A study over 20 years has found that children in Scotland are more likely to pass exams and do well after leaving school than anywhere else in Britain.
The study said Scotland's education system was a key factor
The claim was made in new research by Professor David Raffe and Dr Linda Croxford from the Economic and Social Research Council.
It looked at the education systems in Scotland, England and Wales.
The team of researchers also looked at the social, economic and policy changes undertaken during the study period.
Broadly, the study indicated that over the last 20 years more pupils have been passing exams and more have been going on to university.
Professor Raffe and Dr Croxford have also discovered that youngsters north of the border have been doing better than their counterparts in England.
Although working class youngsters are more likely to do well in Scotland, classmates from middle class backgrounds do even better.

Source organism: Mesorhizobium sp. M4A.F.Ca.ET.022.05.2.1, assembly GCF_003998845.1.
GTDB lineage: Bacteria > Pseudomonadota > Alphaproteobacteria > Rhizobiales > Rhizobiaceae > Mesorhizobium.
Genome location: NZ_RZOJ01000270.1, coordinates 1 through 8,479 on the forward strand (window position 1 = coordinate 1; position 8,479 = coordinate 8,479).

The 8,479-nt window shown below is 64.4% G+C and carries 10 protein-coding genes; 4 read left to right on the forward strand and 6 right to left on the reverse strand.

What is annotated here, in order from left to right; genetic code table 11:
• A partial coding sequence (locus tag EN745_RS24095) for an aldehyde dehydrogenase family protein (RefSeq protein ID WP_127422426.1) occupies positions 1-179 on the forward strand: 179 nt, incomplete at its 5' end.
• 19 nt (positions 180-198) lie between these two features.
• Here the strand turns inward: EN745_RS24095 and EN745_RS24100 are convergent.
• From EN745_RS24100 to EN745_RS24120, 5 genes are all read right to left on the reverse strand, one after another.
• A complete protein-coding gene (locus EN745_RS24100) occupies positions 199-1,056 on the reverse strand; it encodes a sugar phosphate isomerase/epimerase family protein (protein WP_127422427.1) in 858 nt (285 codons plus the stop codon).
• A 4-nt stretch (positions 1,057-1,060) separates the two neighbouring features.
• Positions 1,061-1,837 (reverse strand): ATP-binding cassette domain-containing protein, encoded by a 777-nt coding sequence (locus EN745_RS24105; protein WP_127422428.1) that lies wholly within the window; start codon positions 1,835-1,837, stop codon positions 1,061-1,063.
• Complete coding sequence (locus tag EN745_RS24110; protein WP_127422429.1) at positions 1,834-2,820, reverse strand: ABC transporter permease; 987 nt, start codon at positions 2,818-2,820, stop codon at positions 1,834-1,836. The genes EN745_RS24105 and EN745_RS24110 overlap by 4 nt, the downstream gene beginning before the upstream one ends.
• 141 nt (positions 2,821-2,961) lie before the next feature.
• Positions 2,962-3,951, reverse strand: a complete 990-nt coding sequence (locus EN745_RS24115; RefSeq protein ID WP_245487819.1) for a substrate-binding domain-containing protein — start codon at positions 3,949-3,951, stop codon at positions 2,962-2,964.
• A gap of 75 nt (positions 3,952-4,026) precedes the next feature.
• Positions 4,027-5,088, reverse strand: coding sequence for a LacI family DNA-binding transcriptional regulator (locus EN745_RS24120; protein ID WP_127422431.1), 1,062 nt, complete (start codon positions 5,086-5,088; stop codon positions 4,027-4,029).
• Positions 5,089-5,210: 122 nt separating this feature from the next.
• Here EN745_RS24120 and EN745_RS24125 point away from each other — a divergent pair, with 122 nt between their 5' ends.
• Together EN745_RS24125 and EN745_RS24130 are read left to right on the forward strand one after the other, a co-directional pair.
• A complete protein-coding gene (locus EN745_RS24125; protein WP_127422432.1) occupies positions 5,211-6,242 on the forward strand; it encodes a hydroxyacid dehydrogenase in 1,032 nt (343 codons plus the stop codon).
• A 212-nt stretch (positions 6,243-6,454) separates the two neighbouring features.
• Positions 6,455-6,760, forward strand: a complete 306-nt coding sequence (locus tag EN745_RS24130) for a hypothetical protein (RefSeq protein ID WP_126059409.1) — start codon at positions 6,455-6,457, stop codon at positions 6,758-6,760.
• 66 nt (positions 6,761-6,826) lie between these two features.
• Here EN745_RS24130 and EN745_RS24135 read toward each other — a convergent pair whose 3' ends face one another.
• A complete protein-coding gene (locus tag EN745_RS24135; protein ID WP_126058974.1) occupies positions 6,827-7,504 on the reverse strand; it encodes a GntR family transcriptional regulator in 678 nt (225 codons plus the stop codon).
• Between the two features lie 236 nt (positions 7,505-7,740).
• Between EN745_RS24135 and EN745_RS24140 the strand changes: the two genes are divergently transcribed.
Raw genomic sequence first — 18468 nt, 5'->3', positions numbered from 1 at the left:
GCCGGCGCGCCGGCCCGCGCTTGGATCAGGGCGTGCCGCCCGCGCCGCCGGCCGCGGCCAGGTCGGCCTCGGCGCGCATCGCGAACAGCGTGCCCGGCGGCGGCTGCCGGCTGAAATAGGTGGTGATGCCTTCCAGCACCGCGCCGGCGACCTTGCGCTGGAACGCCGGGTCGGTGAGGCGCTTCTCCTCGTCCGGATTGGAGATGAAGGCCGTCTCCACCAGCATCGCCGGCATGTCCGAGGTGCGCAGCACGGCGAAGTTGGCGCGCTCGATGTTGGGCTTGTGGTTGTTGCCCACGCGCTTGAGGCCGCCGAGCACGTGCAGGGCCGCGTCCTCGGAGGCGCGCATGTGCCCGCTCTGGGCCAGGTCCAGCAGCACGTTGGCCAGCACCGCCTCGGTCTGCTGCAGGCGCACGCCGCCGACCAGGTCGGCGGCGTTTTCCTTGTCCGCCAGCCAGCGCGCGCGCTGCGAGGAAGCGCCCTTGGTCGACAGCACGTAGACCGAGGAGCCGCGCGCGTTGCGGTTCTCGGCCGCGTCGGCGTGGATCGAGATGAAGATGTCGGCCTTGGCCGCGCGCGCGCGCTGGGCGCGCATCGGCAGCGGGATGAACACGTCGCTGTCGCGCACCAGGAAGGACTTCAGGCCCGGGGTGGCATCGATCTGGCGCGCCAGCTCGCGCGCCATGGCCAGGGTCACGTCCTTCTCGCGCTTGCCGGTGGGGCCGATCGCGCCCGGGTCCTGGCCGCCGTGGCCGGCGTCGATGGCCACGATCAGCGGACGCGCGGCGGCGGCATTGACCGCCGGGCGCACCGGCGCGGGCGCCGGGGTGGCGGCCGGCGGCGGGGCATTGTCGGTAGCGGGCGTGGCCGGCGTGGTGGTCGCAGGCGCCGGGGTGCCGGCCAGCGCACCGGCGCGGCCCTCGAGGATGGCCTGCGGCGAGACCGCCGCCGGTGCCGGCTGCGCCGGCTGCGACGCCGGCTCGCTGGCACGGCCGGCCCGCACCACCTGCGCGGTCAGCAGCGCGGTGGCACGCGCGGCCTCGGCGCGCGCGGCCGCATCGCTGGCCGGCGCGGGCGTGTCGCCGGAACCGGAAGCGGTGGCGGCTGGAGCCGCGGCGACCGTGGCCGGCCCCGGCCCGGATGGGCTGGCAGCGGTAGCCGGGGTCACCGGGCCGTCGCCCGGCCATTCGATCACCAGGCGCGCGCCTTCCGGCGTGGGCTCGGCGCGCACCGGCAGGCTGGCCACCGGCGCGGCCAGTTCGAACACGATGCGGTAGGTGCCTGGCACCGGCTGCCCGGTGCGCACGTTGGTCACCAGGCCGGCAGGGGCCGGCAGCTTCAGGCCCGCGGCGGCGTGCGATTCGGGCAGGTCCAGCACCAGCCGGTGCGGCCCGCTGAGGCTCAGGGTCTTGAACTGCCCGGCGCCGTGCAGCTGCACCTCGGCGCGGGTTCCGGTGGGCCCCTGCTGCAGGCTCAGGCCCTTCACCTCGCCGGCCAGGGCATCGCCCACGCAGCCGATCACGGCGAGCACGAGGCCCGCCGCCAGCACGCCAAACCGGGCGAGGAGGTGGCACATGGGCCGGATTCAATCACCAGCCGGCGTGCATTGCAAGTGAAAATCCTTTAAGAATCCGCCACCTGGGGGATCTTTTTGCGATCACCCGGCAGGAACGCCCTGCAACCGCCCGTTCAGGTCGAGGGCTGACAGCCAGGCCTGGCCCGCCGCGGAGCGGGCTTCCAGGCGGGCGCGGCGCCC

The researchers said it is difficult to identify why overall Scottish youngsters are more successful, but they believe one key factor is the country's education system.
The study states in its conclusion: "Over the 1980s and 1990s there was enormous expansion of participation and attainment in education throughout Britain.
"This expansion took place within a context of social, economic and policy change.
"It is not possible to isolate causal factors in the expansion, since the societal context, administrative systems and social relations were all changing and interacting.
"However, we might note that the introduction of more inclusive examination systems - GCSE and Standard Grade - at the start of the period removed a major barrier to educational expansion."
The researchers said that on average parental social class was higher in southern England and average attainment higher in the south of England than in northern England or Wales.
"However, more young people achieved post-compulsory qualifications and entered higher education in Scotland than elsewhere," they said.
"The different education system in Scotland was the key factor.
"The socio-economic context of Scotland was similar to that in the north of England and Wales, but attainment of post-compulsory qualifications and entry to higher education were substantially higher in Scotland than in the south of England."